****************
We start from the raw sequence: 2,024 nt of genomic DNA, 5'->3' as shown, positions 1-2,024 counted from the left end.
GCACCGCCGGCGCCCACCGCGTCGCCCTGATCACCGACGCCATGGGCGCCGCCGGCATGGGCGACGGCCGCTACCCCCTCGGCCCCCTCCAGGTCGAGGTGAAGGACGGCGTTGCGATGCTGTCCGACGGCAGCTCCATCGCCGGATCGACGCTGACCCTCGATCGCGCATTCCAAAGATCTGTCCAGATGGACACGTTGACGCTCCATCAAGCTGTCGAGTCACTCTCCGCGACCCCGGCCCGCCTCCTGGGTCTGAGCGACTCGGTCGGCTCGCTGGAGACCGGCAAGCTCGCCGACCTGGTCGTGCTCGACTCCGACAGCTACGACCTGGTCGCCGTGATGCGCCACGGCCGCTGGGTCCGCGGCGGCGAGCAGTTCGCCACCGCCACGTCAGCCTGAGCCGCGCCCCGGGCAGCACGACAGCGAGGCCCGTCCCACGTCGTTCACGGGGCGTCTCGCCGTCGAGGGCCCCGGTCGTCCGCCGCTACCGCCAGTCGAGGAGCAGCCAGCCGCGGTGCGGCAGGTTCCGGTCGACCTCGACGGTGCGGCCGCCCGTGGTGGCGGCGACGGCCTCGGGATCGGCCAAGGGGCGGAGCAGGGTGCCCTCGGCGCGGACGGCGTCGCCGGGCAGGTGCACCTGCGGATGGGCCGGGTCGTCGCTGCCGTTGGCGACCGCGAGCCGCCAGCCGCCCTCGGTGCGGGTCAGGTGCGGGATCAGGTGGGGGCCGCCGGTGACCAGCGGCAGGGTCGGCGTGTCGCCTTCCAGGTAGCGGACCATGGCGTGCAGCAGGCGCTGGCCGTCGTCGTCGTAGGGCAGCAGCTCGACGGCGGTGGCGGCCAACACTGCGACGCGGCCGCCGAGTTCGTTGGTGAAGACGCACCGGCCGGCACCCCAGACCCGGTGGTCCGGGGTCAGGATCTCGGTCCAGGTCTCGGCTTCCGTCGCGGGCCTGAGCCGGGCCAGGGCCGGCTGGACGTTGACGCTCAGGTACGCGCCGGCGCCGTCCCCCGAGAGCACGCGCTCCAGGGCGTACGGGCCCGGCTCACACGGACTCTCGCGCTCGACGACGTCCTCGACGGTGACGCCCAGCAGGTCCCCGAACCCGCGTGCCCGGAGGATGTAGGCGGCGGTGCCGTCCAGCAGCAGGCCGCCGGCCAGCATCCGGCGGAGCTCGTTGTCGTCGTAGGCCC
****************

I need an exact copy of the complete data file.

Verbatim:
We start from the raw sequence: 2,024 nt of genomic DNA, 5'->3' as shown, positions 1-2,024 counted from the left end.
GCACCGCCGGCGCCCACCGCGTCGCCCTGATCACCGACGCCATGGGCGCCGCCGGCATGGGCGACGGCCGCTACCCCCTCGGCCCCCTCCAGGTCGAGGTGAAGGACGGCGTTGCGATGCTGTCCGACGGCAGCTCCATCGCCGGATCGACGCTGACCCTCGATCGCGCATTCCAAAGATCTGTCCAGATGGACACGTTGACGCTCCATCAAGCTGTCGAGTCACTCTCCGCGACCCCGGCCCGCCTCCTGGGTCTGAGCGACTCGGTCGGCTCGCTGGAGACCGGCAAGCTCGCCGACCTGGTCGTGCTCGACTCCGACAGCTACGACCTGGTCGCCGTGATGCGCCACGGCCGCTGGGTCCGCGGCGGCGAGCAGTTCGCCACCGCCACGTCAGCCTGAGCCGCGCCCCGGGCAGCACGACAGCGAGGCCCGTCCCACGTCGTTCACGGGGCGTCTCGCCGTCGAGGGCCCCGGTCGTCCGCCGCTACCGCCAGTCGAGGAGCAGCCAGCCGCGGTGCGGCAGGTTCCGGTCGACCTCGACGGTGCGGCCGCCCGTGGTGGCGGCGACGGCCTCGGGATCGGCCAAGGGGCGGAGCAGGGTGCCCTCGGCGCGGACGGCGTCGCCGGGCAGGTGCACCTGCGGATGGGCCGGGTCGTCGCTGCCGTTGGCGACCGCGAGCCGCCAGCCGCCCTCGGTGCGGGTCAGGTGCGGGATCAGGTGGGGGCCGCCGGTGACCAGCGGCAGGGTCGGCGTGTCGCCTTCCAGGTAGCGGACCATGGCGTGCAGCAGGCGCTGGCCGTCGTCGTCGTAGGGCAGCAGCTCGACGGCGGTGGCGGCCAACACTGCGACGCGGCCGCCGAGTTCGTTGGTGAAGACGCACCGGCCGGCACCCCAGACCCGGTGGTCCGGGGTCAGGATCTCGGTCCAGGTCTCGGCTTCCGTCGCGGGCCTGAGCCGGGCCAGGGCCGGCTGGACGTTGACGCTCAGGTACGCGCCGGCGCCGTCCCCCGAGAGCACGCGCTCCAGGGCGTACGGGCCCGGCTCACACGGACTCTCGCGCTCGACGACGTCCTCGACGGTGACGCCCAGCAGGTCCCCGAACCCGCGTGCCCGGAGGATGTAGGCGGCGGTGCCGTCCAGCAGCAGGCCGCCGGCCAGCATCCGGCGGAGCTCGTTGTCGTCGTAGGCCC